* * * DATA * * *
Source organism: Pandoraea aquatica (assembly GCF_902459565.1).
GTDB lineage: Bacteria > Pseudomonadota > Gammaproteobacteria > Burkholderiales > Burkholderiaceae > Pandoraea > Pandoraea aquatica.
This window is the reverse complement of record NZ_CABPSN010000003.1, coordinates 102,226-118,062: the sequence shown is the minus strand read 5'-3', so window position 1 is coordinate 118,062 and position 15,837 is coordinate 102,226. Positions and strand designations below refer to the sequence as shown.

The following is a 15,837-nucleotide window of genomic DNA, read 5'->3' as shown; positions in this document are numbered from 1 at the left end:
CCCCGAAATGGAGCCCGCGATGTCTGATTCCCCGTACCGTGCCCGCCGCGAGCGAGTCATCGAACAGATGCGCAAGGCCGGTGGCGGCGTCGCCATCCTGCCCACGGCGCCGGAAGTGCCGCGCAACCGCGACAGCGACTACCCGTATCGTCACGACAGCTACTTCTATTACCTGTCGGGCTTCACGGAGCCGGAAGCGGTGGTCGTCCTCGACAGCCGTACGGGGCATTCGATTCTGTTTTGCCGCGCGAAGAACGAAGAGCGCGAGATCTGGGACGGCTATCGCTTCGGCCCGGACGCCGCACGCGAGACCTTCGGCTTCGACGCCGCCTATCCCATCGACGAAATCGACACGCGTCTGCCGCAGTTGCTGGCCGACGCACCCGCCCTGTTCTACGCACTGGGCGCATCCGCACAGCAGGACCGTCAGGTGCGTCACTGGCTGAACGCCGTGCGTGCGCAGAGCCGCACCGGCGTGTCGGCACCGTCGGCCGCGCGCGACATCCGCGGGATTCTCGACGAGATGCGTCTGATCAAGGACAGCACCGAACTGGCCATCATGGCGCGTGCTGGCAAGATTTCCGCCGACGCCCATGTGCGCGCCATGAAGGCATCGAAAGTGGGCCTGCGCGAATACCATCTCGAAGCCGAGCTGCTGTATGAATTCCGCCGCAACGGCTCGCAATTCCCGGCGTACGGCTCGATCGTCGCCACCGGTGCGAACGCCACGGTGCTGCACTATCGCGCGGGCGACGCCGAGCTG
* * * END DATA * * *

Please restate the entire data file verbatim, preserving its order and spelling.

Source organism: Pandoraea aquatica (assembly GCF_902459565.1).
GTDB lineage: Bacteria > Pseudomonadota > Gammaproteobacteria > Burkholderiales > Burkholderiaceae > Pandoraea > Pandoraea aquatica.
This window is the reverse complement of record NZ_CABPSN010000003.1, coordinates 102,226-118,062: the sequence shown is the minus strand read 5'-3', so window position 1 is coordinate 118,062 and position 15,837 is coordinate 102,226. Positions and strand designations below refer to the sequence as shown.

The following is a 15,837-nucleotide window of genomic DNA, read 5'->3' as shown; positions in this document are numbered from 1 at the left end:
CCCCGAAATGGAGCCCGCGATGTCTGATTCCCCGTACCGTGCCCGCCGCGAGCGAGTCATCGAACAGATGCGCAAGGCCGGTGGCGGCGTCGCCATCCTGCCCACGGCGCCGGAAGTGCCGCGCAACCGCGACAGCGACTACCCGTATCGTCACGACAGCTACTTCTATTACCTGTCGGGCTTCACGGAGCCGGAAGCGGTGGTCGTCCTCGACAGCCGTACGGGGCATTCGATTCTGTTTTGCCGCGCGAAGAACGAAGAGCGCGAGATCTGGGACGGCTATCGCTTCGGCCCGGACGCCGCACGCGAGACCTTCGGCTTCGACGCCGCCTATCCCATCGACGAAATCGACACGCGTCTGCCGCAGTTGCTGGCCGACGCACCCGCCCTGTTCTACGCACTGGGCGCATCCGCACAGCAGGACCGTCAGGTGCGTCACTGGCTGAACGCCGTGCGTGCGCAGAGCCGCACCGGCGTGTCGGCACCGTCGGCCGCGCGCGACATCCGCGGGATTCTCGACGAGATGCGTCTGATCAAGGACAGCACCGAACTGGCCATCATGGCGCGTGCTGGCAAGATTTCCGCCGACGCCCATGTGCGCGCCATGAAGGCATCGAAAGTGGGCCTGCGCGAATACCATCTCGAAGCCGAGCTGCTGTATGAATTCCGCCGCAACGGCTCGCAATTCCCGGCGTACGGCTCGATCGTCGCCACCGGTGCGAACGCCACGGTGCTGCACTATCGCGCGGGCGACGCCGAGCTG